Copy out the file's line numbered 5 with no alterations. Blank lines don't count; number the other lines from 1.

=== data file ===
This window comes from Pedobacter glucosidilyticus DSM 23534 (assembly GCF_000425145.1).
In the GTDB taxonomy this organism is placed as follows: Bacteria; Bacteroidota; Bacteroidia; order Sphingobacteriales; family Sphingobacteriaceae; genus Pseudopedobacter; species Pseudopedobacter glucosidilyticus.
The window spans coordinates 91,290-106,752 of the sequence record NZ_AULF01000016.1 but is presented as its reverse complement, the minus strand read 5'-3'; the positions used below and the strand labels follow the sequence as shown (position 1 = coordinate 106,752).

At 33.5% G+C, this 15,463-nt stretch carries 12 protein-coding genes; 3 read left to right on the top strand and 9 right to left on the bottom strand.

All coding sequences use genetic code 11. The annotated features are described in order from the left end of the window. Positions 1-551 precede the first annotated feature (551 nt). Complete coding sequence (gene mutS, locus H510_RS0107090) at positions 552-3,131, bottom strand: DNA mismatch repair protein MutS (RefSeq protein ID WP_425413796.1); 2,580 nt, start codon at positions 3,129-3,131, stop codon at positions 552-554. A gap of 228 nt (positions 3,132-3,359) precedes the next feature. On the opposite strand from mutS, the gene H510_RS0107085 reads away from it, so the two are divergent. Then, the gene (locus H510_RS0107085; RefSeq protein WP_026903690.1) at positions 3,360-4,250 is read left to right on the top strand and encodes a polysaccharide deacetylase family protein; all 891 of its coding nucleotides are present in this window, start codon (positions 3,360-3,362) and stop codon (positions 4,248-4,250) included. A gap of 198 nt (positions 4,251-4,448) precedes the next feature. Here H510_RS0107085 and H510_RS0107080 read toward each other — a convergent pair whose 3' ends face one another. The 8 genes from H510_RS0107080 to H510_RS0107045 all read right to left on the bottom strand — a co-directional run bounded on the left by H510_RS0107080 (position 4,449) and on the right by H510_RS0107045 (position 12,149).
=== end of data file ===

All coding sequences use genetic code 11. The annotated features are described in order from the left end of the window. Positions 1-551 precede the first annotated feature (551 nt). Complete coding sequence (gene mutS, locus H510_RS0107090) at positions 552-3,131, bottom strand: DNA mismatch repair protein MutS (RefSeq protein ID WP_425413796.1); 2,580 nt, start codon at positions 3,129-3,131, stop codon at positions 552-554. A gap of 228 nt (positions 3,132-3,359) precedes the next feature. On the opposite strand from mutS, the gene H510_RS0107085 reads away from it, so the two are divergent. Then, the gene (locus H510_RS0107085; RefSeq protein WP_026903690.1) at positions 3,360-4,250 is read left to right on the top strand and encodes a polysaccharide deacetylase family protein; all 891 of its coding nucleotides are present in this window, start codon (positions 3,360-3,362) and stop codon (positions 4,248-4,250) included. A gap of 198 nt (positions 4,251-4,448) precedes the next feature. Here H510_RS0107085 and H510_RS0107080 read toward each other — a convergent pair whose 3' ends face one another. The 8 genes from H510_RS0107080 to H510_RS0107045 all read right to left on the bottom strand — a co-directional run bounded on the left by H510_RS0107080 (position 4,449) and on the right by H510_RS0107045 (position 12,149).